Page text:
The Foreign Press Association:
Hamas is using threats and pressure to prevent journalists from providing objective reports, the Foreign Press Association in Israel and Palestine said in a statement Monday.
The organization said it “protests in the strongest the blatant, incessant, forceful and unorthodox methods employed by the Hamas authorities and their representatives against visiting international journalists in Gaza over the past month.”
“The international media are not advocacy organizations and cannot be prevented from reporting by means of threats or pressure, thereby denying their readers and viewers an objective picture from the ground,” the FPA added. According to the FPA, several members of the foreign media in Gaza were harassed, threatened or questioned about stories they reported.
In addition, the FPA vehemently opposes “a ‘vetting’ procedure that would, in effect, allow for the blacklisting of specific journalists,” which Hamas is trying to put into place.
What appears to attract the attention of Hamas goons is journalists reporting things that Hamas doesn’t want reported. Perhaps that helps to explain why BBC journalists haven’t run into them.
BBC foreign correspondent Matthew Price:
Just a couple of snippets from the article that Price finds so “interesting”:
It is time to call a spade a spade: Israel, as a colony, is a constant source of violence and conflict. It is not an ex-colony, nor is it an accepted part of the world for many. It is a territory in the Middle East under Western occupation, which possesses no political legitimacy now, nor can it ever acquire such legitimacy in the future because it has no raison d’être and cannot create one…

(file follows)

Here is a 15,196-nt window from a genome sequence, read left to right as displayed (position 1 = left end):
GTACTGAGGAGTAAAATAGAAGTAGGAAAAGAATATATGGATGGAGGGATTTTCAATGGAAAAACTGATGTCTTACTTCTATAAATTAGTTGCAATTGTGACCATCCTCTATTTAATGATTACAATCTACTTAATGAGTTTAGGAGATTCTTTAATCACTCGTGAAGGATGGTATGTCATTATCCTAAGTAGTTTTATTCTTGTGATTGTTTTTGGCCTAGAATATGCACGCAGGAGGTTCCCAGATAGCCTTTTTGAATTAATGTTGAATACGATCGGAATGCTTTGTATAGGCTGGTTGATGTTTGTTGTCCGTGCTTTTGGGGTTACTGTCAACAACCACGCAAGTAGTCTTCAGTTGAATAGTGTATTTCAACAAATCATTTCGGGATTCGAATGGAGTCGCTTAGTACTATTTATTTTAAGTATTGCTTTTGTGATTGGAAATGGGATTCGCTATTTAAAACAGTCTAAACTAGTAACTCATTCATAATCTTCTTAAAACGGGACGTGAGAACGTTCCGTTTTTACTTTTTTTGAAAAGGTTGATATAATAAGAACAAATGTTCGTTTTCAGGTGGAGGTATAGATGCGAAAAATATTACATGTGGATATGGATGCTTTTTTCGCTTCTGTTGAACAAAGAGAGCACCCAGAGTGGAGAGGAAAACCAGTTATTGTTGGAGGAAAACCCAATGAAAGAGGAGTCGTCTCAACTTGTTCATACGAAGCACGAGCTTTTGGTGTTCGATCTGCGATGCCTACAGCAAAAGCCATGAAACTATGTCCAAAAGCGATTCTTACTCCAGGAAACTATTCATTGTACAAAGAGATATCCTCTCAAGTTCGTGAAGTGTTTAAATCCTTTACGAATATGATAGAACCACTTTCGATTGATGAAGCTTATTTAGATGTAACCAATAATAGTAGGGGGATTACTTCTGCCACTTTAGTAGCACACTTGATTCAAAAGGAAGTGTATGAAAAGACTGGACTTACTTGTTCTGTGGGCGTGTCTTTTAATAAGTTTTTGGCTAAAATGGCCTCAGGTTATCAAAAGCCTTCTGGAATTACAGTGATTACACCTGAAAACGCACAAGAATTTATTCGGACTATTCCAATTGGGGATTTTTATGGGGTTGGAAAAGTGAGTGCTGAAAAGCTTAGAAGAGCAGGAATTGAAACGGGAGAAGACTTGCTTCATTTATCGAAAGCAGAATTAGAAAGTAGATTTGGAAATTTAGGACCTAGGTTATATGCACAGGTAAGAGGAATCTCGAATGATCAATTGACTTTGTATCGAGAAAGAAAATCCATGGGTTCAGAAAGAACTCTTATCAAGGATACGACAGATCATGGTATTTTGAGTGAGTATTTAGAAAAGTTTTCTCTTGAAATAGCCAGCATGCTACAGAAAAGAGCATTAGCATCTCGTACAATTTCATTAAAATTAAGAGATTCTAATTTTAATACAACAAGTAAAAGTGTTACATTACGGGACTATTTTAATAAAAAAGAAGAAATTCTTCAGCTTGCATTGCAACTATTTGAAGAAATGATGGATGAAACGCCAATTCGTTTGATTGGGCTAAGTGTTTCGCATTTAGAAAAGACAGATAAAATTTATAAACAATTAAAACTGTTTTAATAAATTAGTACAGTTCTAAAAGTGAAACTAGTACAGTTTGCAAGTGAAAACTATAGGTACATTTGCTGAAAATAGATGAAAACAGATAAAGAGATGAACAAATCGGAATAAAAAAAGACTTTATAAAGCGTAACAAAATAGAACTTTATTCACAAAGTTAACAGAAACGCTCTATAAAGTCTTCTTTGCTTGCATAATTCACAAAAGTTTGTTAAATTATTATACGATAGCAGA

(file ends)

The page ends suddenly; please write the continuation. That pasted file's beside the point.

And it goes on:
What I propose here is that the flow of millions of Zionists to Palestine be reversed. That the Zionists who emigrated to Israel should be offered a peaceful and generously compensated return to where they came from or the choice of any other destination. And that the descendants of emigrants who were born in Israel be invited to return to the countries of their parents/grandparents, or to go somewhere else as they choose.
Just wow. And if this is what BBC journalists are happy to promote on social media, imagine what they’re saying to each other off line.
This was BBC World journalist Julia Macfarlane’s Twitter header before the current Israel/Gaza conflict (via Wayback):
This it what it looks like now:
Gun-toting pro-Palestinian flag-wavers
But she’s not trying to make a statement, honest.
Just a coincidence.
Further to this post (also picked up by BBC Watch and Is The BBC Biased?, Naziru Mikail took to Twitter earlier today:
So he apologised to someone, but who it is we don’t know. Still, “lessons learned” exclamation mark!
BBC World Service journalist Naziru Mikail:
(Ariel Sharon died after 8 years in a coma following a stroke)
It’s OK, though, because his Twitter profle says: “Views here are personal!” He does like to use an exclamation mark!
Update. The same BBC journalist was impressed by a ludicrous claim of “reversion” to Islam (exclamation mark!):
Where does the BBC find its employees?
New thread. Now fill it up.
Scarlett Johansson’s admirable decision to sever ties with Oxfam over its criticism of her adverts for Israeli company SodaStream has led one BBC World Service journalist to declare his shame at owning one of the products:
Update. Tweet deleted. Here’s the screengrab for posterity:
BBC journalist Peter Biles tweets from South Africa: